From the Washington Post:
By David Weigel
April 4 at 6:05 PM
NEW YORK — Beto O’Rourke had just finished speaking about racial injustice to the National Action Network when the Rev. Al Sharpton, its president, pushed him to say a little more.
“Your fellow Texan, Sheila Jackson Lee, has proposed a commission to study reparations,” Sharpton said. “If that passes, and you are president of the United States, would you sign that bill?”
O’Rourke, who had spent 15 minutes talking about how white America left black America behind, didn’t hesitate. “Yes,” he said, to applause and a few surprised cheers. “Until all Americans understand that civil rights are not just those victories that I began with at the outset of my comments, but the injustices that continue to be visited on people, we will never get the change that we need to live up to the promise of this country.”
The former Texas congressman, the first of 11 presidential candidates scheduled to speak at the three-day conference, had helped set the tone. Sharpton’s conference has become a can’t-miss station on the Democrats’ presidential gantlet — a place where candidates will face hard questions about racial inequality and the criminal justice system. Any hand-wringing about “identity politics” or talk of pandering to the president’s more loyal voters and alienating the most loyal Democrats is banished.
… By Friday afternoon, nearly every Democrat who has declared a presidential bid will have spoken at the conference. Those who spoke on Wednesday and Thursday walked through poverty and health statistics, promising to close the racial gaps — and then, they endorsed some form of reparations.
“There are many things that we need to do in this country that have been a long time in coming, and one of those is to move forward with reparations,” said Julián Castro, former secretary of Housing and Urban Development who spoke a few hours after O’Rourke. “Our country will never truly heal until we address the original sin of slavery.”
Republicans are genuinely surprised at how the issue of reparations — compensation for the descendants of slaves — has reemerged as a Democratic base issue. Polling has consistently found most black voters warm to the idea and a supermajority of other voters opposed to it. It was nowhere on the political radar until February, when the hosts of the Breakfast Club radio show asked Sen. Kamala Harris of California whether she supported “some type” of reparations and she said she did, arguing that her focus on criminal justice reform and disparities in health care would benefit black Americans.
The legislation introduced by Jackson Lee, which would create a commission to study the viability of reparations, doesn’t commit Democrats to cash payments — the concept that made “reparations” controversial when it was discussed 10 and 15 years ago.
Ta-Nehesi Coates doesn’t care very much whether his fellow blacks ever get checks. What he wants is a giant Presidential commission that will denounce whitey on TV day in and day out for years. Then, he will finally have vengeance upon the white lady on the escalator who told his son “Come on.”
“Democrats are trying to represent their base, but in the process they’re overcompensating and may find themselves in a perilous position,” said Andy Surabian, a Republican strategist and former Trump White House official. “I think the reparations issue is a big turnoff for a lot of people.”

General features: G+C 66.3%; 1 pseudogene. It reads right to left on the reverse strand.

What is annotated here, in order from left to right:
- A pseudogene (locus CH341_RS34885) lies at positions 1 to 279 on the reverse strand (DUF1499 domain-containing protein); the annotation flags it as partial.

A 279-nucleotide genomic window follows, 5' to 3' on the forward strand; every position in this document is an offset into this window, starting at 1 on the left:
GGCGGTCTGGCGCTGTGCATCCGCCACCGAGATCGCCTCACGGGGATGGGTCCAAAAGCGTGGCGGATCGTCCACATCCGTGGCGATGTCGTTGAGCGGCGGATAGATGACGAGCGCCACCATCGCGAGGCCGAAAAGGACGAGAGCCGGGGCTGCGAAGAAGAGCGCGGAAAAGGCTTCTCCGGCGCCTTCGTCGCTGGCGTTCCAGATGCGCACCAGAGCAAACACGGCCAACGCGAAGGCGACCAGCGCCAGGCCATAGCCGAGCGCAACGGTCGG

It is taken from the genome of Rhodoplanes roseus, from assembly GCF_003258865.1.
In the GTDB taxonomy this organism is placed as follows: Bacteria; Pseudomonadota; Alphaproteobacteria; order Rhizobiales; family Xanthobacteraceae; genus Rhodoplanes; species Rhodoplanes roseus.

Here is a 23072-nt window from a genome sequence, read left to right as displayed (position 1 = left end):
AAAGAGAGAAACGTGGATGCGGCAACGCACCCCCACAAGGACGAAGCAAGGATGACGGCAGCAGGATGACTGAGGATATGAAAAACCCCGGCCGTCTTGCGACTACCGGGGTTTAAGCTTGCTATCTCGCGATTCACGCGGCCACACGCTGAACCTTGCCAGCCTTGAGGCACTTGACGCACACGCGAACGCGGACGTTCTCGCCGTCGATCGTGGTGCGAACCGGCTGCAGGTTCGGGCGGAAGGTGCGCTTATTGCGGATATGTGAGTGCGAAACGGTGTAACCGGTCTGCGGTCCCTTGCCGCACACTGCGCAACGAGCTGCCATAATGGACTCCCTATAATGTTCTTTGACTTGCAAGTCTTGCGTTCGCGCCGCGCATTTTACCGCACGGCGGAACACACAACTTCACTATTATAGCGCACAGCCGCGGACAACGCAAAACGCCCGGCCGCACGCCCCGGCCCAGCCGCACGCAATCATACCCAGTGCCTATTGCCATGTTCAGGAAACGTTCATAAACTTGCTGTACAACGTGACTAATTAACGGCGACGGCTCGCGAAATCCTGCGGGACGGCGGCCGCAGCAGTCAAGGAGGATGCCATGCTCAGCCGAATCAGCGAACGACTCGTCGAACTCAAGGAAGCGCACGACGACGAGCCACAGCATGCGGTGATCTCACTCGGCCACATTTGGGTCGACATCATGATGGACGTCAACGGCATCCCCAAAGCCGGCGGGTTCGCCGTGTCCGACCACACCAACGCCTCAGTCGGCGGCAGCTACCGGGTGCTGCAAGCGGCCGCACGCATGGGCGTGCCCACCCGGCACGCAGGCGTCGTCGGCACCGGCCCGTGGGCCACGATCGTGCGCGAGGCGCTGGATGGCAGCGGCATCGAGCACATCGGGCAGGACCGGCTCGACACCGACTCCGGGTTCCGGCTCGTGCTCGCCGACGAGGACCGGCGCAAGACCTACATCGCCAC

In an interview, former attorney general Eric Holder
Not to be confused with aspiring rapper Eric Holder.
… One possible reason for the issue’s second life is the Democratic Party’s fast movement toward the issues of black civil rights activists, from police reform to felon voter rights restoration to the end of the war on drugs. In 2015, Sharpton used his platform to grill Hillary Clinton on racial justice issues and found her ready to endorse many of the Black Lives Matter movement’s goals, starting with an end to “mass incarceration.”
That worked out well. Homicides went up 22% from 2014-2016.
… Doing any less, Sharpton said, would cede a winning issue to Republicans. … the Trump administration had signed prison and criminal justice reform legislation at the end of 2018 that led to the high-profile release of many prisoners and was a key part of outreach to black voters.
“I think that if they do not have this very clear in their head that the Republicans will do [criminal justice reform] and people like Van Jones will praise them for it, they are in trouble,” Sharpton said of Democrats. …
So the Democrats are responding to Trump moving to the left on race by moving even further to the left on race.
There is not much evidence that the Trump campaign has made inroads with black voters.
I’m shocked, shocked …
Anyway, the Democrats’ Coalition of the Fringes strategy has the danger I identified in the previous decade of turning from the Nonwhite Party to the Black Party:
It’s not all that hard to get blacks to feel that they morally deserve something, such as, for example, predominance in the Democratic Party. African-Americans are good at feeling that others owe them deference.
Do Hispanics and Asians want to belong to the Black Party in which everybody has to kiss the ring of Reverend Al?
It’s going to take a lot of KKKrazy Glue to make that happen.